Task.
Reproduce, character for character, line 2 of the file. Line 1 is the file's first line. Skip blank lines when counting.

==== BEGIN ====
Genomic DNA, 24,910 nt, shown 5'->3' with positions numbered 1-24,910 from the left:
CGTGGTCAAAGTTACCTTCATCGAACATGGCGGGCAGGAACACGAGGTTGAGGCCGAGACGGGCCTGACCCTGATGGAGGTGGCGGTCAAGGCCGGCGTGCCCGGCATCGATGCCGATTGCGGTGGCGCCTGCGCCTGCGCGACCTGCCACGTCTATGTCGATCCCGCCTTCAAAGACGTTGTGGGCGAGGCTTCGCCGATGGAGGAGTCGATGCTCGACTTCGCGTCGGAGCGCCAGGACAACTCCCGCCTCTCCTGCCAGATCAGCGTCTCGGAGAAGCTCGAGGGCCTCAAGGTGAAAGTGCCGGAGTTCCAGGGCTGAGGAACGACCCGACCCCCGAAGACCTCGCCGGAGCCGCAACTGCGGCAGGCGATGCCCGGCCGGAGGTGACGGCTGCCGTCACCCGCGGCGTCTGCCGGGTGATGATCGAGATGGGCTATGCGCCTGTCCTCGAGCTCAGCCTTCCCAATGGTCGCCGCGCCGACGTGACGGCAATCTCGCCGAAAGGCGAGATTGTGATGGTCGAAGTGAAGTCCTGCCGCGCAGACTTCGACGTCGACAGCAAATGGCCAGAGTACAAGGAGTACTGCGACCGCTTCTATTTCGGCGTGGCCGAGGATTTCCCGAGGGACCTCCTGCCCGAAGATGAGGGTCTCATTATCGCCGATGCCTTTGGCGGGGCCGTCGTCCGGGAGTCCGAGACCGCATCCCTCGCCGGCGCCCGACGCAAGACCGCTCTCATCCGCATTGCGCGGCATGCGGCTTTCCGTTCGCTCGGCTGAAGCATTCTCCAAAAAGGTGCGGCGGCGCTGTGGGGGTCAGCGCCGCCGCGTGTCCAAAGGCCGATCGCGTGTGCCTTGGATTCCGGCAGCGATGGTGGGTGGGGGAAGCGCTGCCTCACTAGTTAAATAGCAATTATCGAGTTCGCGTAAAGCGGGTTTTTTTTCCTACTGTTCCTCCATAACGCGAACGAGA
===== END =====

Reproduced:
CGTGGTCAAAGTTACCTTCATCGAACATGGCGGGCAGGAACACGAGGTTGAGGCCGAGACGGGCCTGACCCTGATGGAGGTGGCGGTCAAGGCCGGCGTGCCCGGCATCGATGCCGATTGCGGTGGCGCCTGCGCCTGCGCGACCTGCCACGTCTATGTCGATCCCGCCTTCAAAGACGTTGTGGGCGAGGCTTCGCCGATGGAGGAGTCGATGCTCGACTTCGCGTCGGAGCGCCAGGACAACTCCCGCCTCTCCTGCCAGATCAGCGTCTCGGAGAAGCTCGAGGGCCTCAAGGTGAAAGTGCCGGAGTTCCAGGGCTGAGGAACGACCCGACCCCCGAAGACCTCGCCGGAGCCGCAACTGCGGCAGGCGATGCCCGGCCGGAGGTGACGGCTGCCGTCACCCGCGGCGTCTGCCGGGTGATGATCGAGATGGGCTATGCGCCTGTCCTCGAGCTCAGCCTTCCCAATGGTCGCCGCGCCGACGTGACGGCAATCTCGCCGAAAGGCGAGATTGTGATGGTCGAAGTGAAGTCCTGCCGCGCAGACTTCGACGTCGACAGCAAATGGCCAGAGTACAAGGAGTACTGCGACCGCTTCTATTTCGGCGTGGCCGAGGATTTCCCGAGGGACCTCCTGCCCGAAGATGAGGGTCTCATTATCGCCGATGCCTTTGGCGGGGCCGTCGTCCGGGAGTCCGAGACCGCATCCCTCGCCGGCGCCCGACGCAAGACCGCTCTCATCCGCATTGCGCGGCATGCGGCTTTCCGTTCGCTCGGCTGAAGCATTCTCCAAAAAGGTGCGGCGGCGCTGTGGGGGTCAGCGCCGCCGCGTGTCCAAAGGCCGATCGCGTGTGCCTTGGATTCCGGCAGCGATGGTGGGTGGGGGAAGCGCTGCCTCACTAGTTAAATAGCAATTATCGAGTTCGCGTAAAGCGGGTTTTTTTTCCTACTGTTCCTCCATAACGCGAACGAGA